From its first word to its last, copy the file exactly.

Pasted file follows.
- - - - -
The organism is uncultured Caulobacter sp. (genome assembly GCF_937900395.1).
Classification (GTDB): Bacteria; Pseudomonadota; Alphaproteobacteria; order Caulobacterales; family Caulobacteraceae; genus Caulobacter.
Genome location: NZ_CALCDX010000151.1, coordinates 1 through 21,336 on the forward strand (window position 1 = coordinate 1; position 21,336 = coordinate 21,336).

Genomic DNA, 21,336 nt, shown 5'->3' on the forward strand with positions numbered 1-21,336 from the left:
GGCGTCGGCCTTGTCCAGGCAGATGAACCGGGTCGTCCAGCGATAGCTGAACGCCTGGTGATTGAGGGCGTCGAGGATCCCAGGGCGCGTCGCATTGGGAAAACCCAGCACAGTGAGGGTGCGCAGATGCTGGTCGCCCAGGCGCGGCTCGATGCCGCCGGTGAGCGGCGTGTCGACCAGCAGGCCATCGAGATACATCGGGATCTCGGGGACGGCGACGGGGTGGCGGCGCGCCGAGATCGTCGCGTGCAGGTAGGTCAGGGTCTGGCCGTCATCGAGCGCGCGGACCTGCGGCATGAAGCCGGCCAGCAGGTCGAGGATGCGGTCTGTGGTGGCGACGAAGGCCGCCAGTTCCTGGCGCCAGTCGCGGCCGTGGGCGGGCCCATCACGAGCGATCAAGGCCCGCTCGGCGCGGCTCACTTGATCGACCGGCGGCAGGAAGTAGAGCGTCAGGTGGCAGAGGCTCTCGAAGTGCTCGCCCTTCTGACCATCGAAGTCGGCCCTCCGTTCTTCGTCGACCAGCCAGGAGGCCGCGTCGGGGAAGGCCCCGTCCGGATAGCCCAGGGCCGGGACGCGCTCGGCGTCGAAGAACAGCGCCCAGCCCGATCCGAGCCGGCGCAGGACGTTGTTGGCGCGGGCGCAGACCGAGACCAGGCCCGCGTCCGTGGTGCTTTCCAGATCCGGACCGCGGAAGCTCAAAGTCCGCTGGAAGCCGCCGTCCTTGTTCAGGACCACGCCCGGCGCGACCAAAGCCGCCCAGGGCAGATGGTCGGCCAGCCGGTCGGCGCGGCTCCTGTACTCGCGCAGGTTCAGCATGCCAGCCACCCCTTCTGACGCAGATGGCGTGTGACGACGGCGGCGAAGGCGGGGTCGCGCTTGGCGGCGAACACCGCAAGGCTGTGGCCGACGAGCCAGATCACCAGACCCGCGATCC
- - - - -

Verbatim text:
The organism is uncultured Caulobacter sp. (genome assembly GCF_937900395.1).
Classification (GTDB): Bacteria; Pseudomonadota; Alphaproteobacteria; order Caulobacterales; family Caulobacteraceae; genus Caulobacter.
Genome location: NZ_CALCDX010000151.1, coordinates 1 through 21,336 on the forward strand (window position 1 = coordinate 1; position 21,336 = coordinate 21,336).

Genomic DNA, 21,336 nt, shown 5'->3' on the forward strand with positions numbered 1-21,336 from the left:
GGCGTCGGCCTTGTCCAGGCAGATGAACCGGGTCGTCCAGCGATAGCTGAACGCCTGGTGATTGAGGGCGTCGAGGATCCCAGGGCGCGTCGCATTGGGAAAACCCAGCACAGTGAGGGTGCGCAGATGCTGGTCGCCCAGGCGCGGCTCGATGCCGCCGGTGAGCGGCGTGTCGACCAGCAGGCCATCGAGATACATCGGGATCTCGGGGACGGCGACGGGGTGGCGGCGCGCCGAGATCGTCGCGTGCAGGTAGGTCAGGGTCTGGCCGTCATCGAGCGCGCGGACCTGCGGCATGAAGCCGGCCAGCAGGTCGAGGATGCGGTCTGTGGTGGCGACGAAGGCCGCCAGTTCCTGGCGCCAGTCGCGGCCGTGGGCGGGCCCATCACGAGCGATCAAGGCCCGCTCGGCGCGGCTCACTTGATCGACCGGCGGCAGGAAGTAGAGCGTCAGGTGGCAGAGGCTCTCGAAGTGCTCGCCCTTCTGACCATCGAAGTCGGCCCTCCGTTCTTCGTCGACCAGCCAGGAGGCCGCGTCGGGGAAGGCCCCGTCCGGATAGCCCAGGGCCGGGACGCGCTCGGCGTCGAAGAACAGCGCCCAGCCCGATCCGAGCCGGCGCAGGACGTTGTTGGCGCGGGCGCAGACCGAGACCAGGCCCGCGTCCGTGGTGCTTTCCAGATCCGGACCGCGGAAGCTCAAAGTCCGCTGGAAGCCGCCGTCCTTGTTCAGGACCACGCCCGGCGCGACCAAAGCCGCCCAGGGCAGATGGTCGGCCAGCCGGTCGGCGCGGCTCCTGTACTCGCGCAGGTTCAGCATGCCAGCCACCCCTTCTGACGCAGATGGCGTGTGACGACGGCGGCGAAGGCGGGGTCGCGCTTGGCGGCGAACACCGCAAGGCTGTGGCCGACGAGCCAGATCACCAGACCCGCGATCC